Why is India not a world leader yet? – Rachna

Song of youth

As a young citizen of India,

Armed with technology, knowledge and love for my nation

I realize, small aim is a crime.

I will work and sweat for a great vision

The vision of transforming India into a developed nation

Powered by economic strength and a value system

I am one of the citizens of the billion;

Only the vision will ignite the billion souls.

It has entered into me;

The ignited soul compared to any resource is the

Most powerful resource on the earth,

above the earth and under the earth.

 

Excerpted with permission from A Manifesto for Change, APJ Abdul Kalam and V Ponraj, HarperCollins India.

A country can prosper if only it’s citizens are well equipped with educational, infrastructural and health care facilities in the form of inclusive growth. What we aim for an for an ideal nation to be like, hundred percent literacy, zero poverty, affordable health care facilities for all, quality education with employable skill sets as in value-added employment opportunities for every citizen which is consistent with his education and professional skills.

Talking about the journey, the Indian economy has travelled so far, it has been a one of the largest contributors to global growth. It also accounts for 10% of the world’s increase in economic activity over the last decade. Also the GDP per capita in PPP (purchasing power parity) terms has increased three-folds than in  2000.

But this period also been the witness of  rise in inequality, which is mainly driven by income gaps between different strata of society, and a growing urban-rural divide. India still continues to have the largest number of poor in the world (where approximately 300 million are in extreme poverty). Hence, despite India’s relatively strong record in terms of socio-economic growth over the last decade, its middle class still remains small and getting a job is no guarantee of escaping poverty and other issues. Also growth has been quite slow, off lately in recent years and there are several challenges which remain unsolved. Thus bringing more people into the process of generating growth and sharing the gains more widely will help  India becoming more resilient for the future.

When we look at the results which rank the nations on the basis of above mentioned parameters, we realize India is lagging behind in several of its key factors which constitute a healthy nation. Below mentioned diagram explains it all.

Though we witnessed a phase of over 9% growth in GDP on year to year basis, still the question remains, how inclusive is this growth? We need to  take further action to ensure that the growth process is broad-based so that we can reduce the share of the population which is living on less than rs 100 a day, most of them are employed in informal and low skilled jobs basically comprising of unorganized sector. Even educational enrollment rates are comparatively low across all levels, and the quality of education varies greatly which leads to notable differences in competitive performance among students from different socioeconomic backgrounds.

The gender gaps in labor force participation and wages is another cause of concern for removing gender bias. To establish equality, the awareness is needed  that Indian women are not benefiting equally from economic opportunities. While India does scores well in terms of access to finance for business establishment, development and real economy investment (investment which is channeled towards productive uses), yet there are  administrative burdens which needed to be taken care of, for full scale utilization of free economy.  Also, India under-exploits the use of fiscal transfers compared to peer countries. If we look at certain figures, published by world economic forum 2015, we will find that labor productivity in India is just 8% compared to that of japan at 96%. We lack in setting up sufficient number of vocational training institutes in India for employing the young population to provide them a sustained mode of livelihood. We also need to equitize the access of basic services in India.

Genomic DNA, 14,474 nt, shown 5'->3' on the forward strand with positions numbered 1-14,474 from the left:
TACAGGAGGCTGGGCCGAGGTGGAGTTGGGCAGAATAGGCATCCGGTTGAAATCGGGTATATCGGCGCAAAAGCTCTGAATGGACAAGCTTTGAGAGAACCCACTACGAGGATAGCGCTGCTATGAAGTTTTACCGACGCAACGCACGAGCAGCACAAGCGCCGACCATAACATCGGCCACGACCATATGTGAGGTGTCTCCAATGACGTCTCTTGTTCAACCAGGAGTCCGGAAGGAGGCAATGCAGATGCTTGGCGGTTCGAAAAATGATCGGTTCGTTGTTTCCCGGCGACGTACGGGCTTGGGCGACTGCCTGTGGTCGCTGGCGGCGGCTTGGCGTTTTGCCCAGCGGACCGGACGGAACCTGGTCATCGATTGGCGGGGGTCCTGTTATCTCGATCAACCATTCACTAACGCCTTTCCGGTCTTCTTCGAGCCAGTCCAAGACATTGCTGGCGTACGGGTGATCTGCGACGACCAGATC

If we channelize our integrated efforts in all these directions, the economic development of our nation is certain. The talented and  ignited minds of the youth of this nation who have immense faith and potential in this nation, is bubbling with “I can Do” spirit. We certainly can hope to get some creative and brilliant leadership at all levels from Panchayat to Parliament.

We may say that Indian political institutions try to be inclusive due to democratic set-up we follow. But what we fail to realize is that these political institutions couldn’t succeed in creating inclusive economic institutions, which is also evident from the economic situation we have around us today. Thus complementing the fact that India’s economic growth wasn’t sustainable for long. Hence there is a urgent and dire need for transforming our partially inclusive political institutions into fully inclusive political and economic institutions. Thus the delay in reforms and improvements in economic efficiency can be utilized for reducing trade deficit and inflation

For a more sustained growth over a long period of time, we might look into areas where India has its core competence like 1. Agriculture and food processing  2. Education and healthcare  3. Information and communication technology.

References:

https://www.weforum.org/agenda/2015/11/19-charts-that-explain-indias-economic-challenge/

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